- Fourth, the employer’s evaluation must rely on the most current medical knowledge and the best available objective evidence—NOT simply stereotypes, fears, or assumptions about people with mental illness, addiction, or other disabilities.
(3) CANNOT SAFELY PERFORM ESSENTIAL JOB FUNCTIONS.
Finally, an employer is NOT required to provide reasonable accommodations if they can show that you are unable to safely perform essential job functions—in other words, you are not qualified for the job—even with a reasonable accommodation. However, an employer can only make this argument based on the specific requirements of the job position you are seeking (not general requirements for other types of jobs), and if there are NO reasonable accommodations that could enable you to do the work.
See Cal. Dep’t of Fair Employment and Housing, Employment Discrimination Based on Disability, http://www.dfeh.ca.gov/res/docs/Publications/Brochures/2015/DFEH-184.pdf. ↑
EEOC, Enforcement Guidance on Reasonable Accommodation and Undue Hardship Under the Americans with Disabilities Act, No. 915.002 (Oct. 17, 2002). ↑
42 U.S.C. § 12111(3). See also Cal. Dep’t of Fair Employment and Housing, Employment Discrimination Based on Disability, http://www.dfeh.ca.gov/res/docs/Publications/Brochures/2015/DFEH-184.pdf. The ADA permits employers to require, as a job qualification, that an individual not “pose a direct threat to the health or safety of other individuals in the workplace.” Moreover, an employer may impose such a requirement even if an employer’s reliance on such a qualification might “screen out or tend to screen out or otherwise deny a job or benefit to an individual with a disability.” 42 U.S.C. § 12113(a)-(b). ↑
29 C.F.R. § 1630.2(r). The employer must consider factors including: the duration of the risk; the nature and severity of the potential harm; the likelihood that the potential harm will occur; and the imminence of the potential harm. ↑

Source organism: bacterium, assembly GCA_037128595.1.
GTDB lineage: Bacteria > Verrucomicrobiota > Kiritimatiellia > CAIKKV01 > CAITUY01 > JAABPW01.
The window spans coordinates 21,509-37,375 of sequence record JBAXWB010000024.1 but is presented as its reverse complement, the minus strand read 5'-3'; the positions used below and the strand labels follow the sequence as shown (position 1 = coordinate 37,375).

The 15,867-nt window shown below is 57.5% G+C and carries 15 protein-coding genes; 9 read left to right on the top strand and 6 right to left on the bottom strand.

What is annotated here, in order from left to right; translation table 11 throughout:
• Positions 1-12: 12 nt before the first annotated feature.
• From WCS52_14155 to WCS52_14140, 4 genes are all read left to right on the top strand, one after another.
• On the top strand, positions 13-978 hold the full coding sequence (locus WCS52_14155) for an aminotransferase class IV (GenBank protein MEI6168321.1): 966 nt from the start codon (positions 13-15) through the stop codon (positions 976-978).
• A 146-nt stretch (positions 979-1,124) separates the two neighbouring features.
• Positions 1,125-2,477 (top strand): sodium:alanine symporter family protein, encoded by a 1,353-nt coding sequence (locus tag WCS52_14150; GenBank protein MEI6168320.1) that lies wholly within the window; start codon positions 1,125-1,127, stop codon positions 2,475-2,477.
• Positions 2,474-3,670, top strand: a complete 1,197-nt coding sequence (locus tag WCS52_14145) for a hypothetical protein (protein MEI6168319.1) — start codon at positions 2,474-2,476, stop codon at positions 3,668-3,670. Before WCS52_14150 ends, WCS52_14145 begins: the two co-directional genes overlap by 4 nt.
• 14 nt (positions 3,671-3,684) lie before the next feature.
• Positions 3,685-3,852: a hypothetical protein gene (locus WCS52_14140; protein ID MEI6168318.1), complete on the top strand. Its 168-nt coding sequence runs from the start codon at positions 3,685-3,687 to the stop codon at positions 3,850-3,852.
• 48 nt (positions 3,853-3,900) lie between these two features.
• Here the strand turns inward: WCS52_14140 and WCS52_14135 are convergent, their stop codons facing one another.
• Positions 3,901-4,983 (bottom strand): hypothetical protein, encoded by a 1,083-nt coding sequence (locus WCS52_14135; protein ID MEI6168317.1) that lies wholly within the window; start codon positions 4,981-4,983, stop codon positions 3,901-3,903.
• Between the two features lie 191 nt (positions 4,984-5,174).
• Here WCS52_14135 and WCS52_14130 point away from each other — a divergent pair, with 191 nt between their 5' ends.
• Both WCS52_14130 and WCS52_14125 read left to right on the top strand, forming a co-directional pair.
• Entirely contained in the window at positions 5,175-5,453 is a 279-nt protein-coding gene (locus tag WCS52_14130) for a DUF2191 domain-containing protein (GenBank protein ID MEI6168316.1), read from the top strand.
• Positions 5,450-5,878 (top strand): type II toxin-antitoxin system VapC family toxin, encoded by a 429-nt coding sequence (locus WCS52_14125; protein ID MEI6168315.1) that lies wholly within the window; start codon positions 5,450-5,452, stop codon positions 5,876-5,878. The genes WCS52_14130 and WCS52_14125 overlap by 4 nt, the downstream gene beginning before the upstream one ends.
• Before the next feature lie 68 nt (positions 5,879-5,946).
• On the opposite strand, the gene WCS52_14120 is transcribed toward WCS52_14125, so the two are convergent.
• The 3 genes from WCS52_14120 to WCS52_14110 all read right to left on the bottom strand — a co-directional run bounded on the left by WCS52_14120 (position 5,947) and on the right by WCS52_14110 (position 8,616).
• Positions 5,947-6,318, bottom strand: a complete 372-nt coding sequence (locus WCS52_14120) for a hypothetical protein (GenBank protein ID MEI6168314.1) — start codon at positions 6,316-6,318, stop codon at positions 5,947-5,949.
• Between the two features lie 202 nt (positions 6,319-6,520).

29 C.F.R. § 1630.2(r). See also EEOC, EEOC Technical Assistance Manual on the ADA, § 8.7. An employer may not deny employment to someone with a disability “merely because of a slightly increased risk. The risk can only be considered when it poses a significant risk, i.e., high probability of substantial harm; a speculative or remote risk is insufficient.” ↑
See EEOC, EEOC Technical Assistance Manual on the ADA, § 8.7. “An employer cannot prove a ‘high probability’ of substantial harm simply by referring to statistics indicating the likelihood that addicts or alcoholics in general have a specific probability of suffering a relapse. A showing of ‘significant risk of substantial harm’ must be based upon an assessment of the particular individual and his/her history of substance abuse and the specific nature of the job to be performed.” ↑
29 C.F.R. § 1630.2(r). ↑
Cal. Gov’t Code § 12940(a)(1)-(2). ↑
See Cal. Dep’t of Fair Employment and Housing, Disability Discrimination and Reasonable Accommodation, http://www.dfeh.ca.gov/res/docs/ppt/Disability%20Discrimination%20and%20Reasonable%20Accommodation%20pc%202-5-13.ppt. ↑